“Bring your whole self to work” — But Do We Mean It?
Sound familiar? Most likely, as this all too commonly used moniker has been adopted by organizations in their attempts to attract and retain the best talent. But is it really true? Or is it nothing more than a vapid platitude? The compounding events of 2020 and 2021 suggest the latter.
Simply put, 2020 was a lot.
First, our lives were brought to a collective pause by a global pandemic; a foe we have yet to defeat. Then came the devastating murders of George Floyd, Breonna Taylor, and Ahmaud Arbery, which galvanized a racial reckoning at a magnitude many of us haven’t seen in our lifetimes. Not to mention an election year, which only further illuminated the immense chasm in our country.
These events culminated in our well-meaning work places, where the distance between work and home, personal and professional, became inextricable. Employers were forced to grapple with, and take a position on, events that were deeply impacting their professional communities.
A recent report by the US Department of Labor stated that throughout April, May and June, 11.5 million people quit their jobs. And we haven’t seen the last of it.
Among the multitude of things 2020 reminded us, one theme remains particularly poignant: life is short, and you aren’t guaranteed another breath. On average, a person will spend 1/3 of their lives at work. Do we want to spend such a significant amount of time in environments where we don’t feel seen, valued, or cared for?
The Great Resignation points to a resounding no.
“Bring your whole self to work” means vastly different things to different people. This particularly holds true for those from underrepresented identity groups in the workplace. When you’re one of the few, or one of the only, you’re likely familiar with unspoken cultural demands like assimilation, codeswitching, or bearing the burden of responsibility for the well-being of the majority culture; all while trying to maintain a level of high performance at your day job.
This isn’t sustainable. It has created unenjoyable or untenable work environments. The employee experience suffers and burnout levels are at all-time highs. Given the premium organizations are currently putting on “hiring Black & Brown talent,” something must change.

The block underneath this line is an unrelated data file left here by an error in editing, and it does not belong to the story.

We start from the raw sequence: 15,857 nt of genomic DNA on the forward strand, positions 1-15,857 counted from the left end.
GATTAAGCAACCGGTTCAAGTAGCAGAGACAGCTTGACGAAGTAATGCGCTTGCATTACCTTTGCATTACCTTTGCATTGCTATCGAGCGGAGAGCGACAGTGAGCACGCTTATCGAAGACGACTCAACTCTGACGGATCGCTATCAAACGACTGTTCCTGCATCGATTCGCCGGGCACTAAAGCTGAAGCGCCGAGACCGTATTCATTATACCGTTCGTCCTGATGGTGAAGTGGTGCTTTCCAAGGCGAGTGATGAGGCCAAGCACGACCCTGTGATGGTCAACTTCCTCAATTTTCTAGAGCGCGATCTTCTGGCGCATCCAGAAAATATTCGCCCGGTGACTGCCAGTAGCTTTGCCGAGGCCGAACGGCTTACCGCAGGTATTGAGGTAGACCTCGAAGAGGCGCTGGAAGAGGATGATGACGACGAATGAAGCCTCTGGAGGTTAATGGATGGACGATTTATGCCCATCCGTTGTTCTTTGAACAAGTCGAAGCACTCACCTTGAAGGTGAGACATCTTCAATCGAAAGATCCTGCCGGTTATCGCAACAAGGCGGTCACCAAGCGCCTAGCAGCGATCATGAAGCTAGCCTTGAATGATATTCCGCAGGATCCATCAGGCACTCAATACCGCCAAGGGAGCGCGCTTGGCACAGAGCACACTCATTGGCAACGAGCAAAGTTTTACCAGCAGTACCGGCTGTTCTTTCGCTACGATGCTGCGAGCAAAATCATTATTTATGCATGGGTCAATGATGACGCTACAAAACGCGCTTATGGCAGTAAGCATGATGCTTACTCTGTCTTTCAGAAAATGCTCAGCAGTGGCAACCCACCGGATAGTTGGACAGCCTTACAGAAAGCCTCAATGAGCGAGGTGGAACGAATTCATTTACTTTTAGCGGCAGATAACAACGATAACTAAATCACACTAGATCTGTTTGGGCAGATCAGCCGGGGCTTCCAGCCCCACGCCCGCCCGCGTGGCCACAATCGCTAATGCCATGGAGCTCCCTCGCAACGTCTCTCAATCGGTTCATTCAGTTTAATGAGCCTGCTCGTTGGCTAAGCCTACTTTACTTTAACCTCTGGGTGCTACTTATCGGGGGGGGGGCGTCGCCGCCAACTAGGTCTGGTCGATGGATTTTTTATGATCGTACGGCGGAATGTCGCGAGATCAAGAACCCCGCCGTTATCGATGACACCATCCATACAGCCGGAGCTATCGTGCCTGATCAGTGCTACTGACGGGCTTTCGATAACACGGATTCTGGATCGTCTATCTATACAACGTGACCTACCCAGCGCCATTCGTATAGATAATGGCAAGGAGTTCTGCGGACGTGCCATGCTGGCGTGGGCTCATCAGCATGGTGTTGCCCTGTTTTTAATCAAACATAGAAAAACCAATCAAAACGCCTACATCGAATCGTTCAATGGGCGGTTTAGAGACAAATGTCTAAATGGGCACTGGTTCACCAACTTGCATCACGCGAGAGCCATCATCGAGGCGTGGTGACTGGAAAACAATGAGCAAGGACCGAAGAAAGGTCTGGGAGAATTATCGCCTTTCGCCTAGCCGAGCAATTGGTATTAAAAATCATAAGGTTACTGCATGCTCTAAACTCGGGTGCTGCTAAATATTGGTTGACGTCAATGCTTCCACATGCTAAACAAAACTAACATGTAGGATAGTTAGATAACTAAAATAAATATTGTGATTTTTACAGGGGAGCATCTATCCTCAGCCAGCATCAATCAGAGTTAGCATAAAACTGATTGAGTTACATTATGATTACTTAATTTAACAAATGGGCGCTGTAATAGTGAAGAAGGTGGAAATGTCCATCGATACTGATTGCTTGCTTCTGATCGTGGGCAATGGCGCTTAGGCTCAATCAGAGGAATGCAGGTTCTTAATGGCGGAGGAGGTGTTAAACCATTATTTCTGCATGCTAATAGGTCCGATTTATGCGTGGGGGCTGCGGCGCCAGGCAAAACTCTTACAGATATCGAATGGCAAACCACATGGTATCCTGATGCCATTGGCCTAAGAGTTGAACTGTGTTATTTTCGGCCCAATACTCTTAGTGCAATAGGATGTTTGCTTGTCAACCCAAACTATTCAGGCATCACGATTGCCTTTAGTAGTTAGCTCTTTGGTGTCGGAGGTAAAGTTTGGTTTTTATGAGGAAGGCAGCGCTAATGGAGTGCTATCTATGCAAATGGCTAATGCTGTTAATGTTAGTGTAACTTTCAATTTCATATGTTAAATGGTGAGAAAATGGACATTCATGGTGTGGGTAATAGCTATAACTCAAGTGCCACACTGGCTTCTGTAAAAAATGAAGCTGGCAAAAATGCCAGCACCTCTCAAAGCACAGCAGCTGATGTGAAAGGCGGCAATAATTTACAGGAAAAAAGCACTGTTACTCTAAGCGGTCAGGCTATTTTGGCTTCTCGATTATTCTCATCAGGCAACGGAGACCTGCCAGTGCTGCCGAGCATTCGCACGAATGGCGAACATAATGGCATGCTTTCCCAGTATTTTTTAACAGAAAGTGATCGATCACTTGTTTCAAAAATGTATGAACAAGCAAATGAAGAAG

I quit my day job in May. The appeal of a six figure salary and the semblance of security were no longer enough to keep me playing small, or shelving my authentic self. As a result, I left and founded The Courage Collective, a Diversity, Equity & Inclusion consultancy designed to help organizations create cultures of true belonging, acceptance, and authenticity.
Dr. Crystal Jones posits that, “There’s a big difference between the ideas ‘All are welcome here’, and ‘This was created with you in mind’…”, the latter of which creates vibrant and engaging environments in which people feel seen, valued and fulfilled.
When we think about DE&I work , it’s not just about a one-and-done unconscious bias training or trying to hire more Black & Brown folks (though, to be clear, representation most certainly does matter). It’s about creating cultures of true belonging and humanizing the work environment in a way that creates cultures that are truly good for people. And their whole selves.
This work must be holistic, integrated, intentional and sustainable. It has to be embedded across the entirety of the Employee Journey — pre-employment, during employment, and post-employment.
It requires time, resources, and willingness; a willingness to reimagine the systems, policies, and processes that have covertly and overtly inhibited meaningful growth and progress for underrepresented identity groups.
Most importantly, it requires Courage to honestly evaluate where you are (as an organization), and take the necessary steps to get to where you want to be.
For the organizations who are brave enough to actually do the work, “bring your whole self to work” might be possible for the diverse and dynamic employees you are trying to attract and retain.
People are realizing their power and prioritizing their well-being. If they can’t bring their whole, authentic selves to work with you, it’s likely that they’ve already left, or have one foot out the door looking to be their authentic selves elsewhere.
About the Courage Collective
The Courage Collective is a consultancy that takes a strategic, holistic, and human-centered approach to Diversity, Equity and Inclusion (DEI) in the workplace. Our approach prioritizes courage, empathy and intentional action to create meaningful and lasting impact across the entire employee journey. More information on The Courage Collective’s approach and services is available at thecouragecollective.co.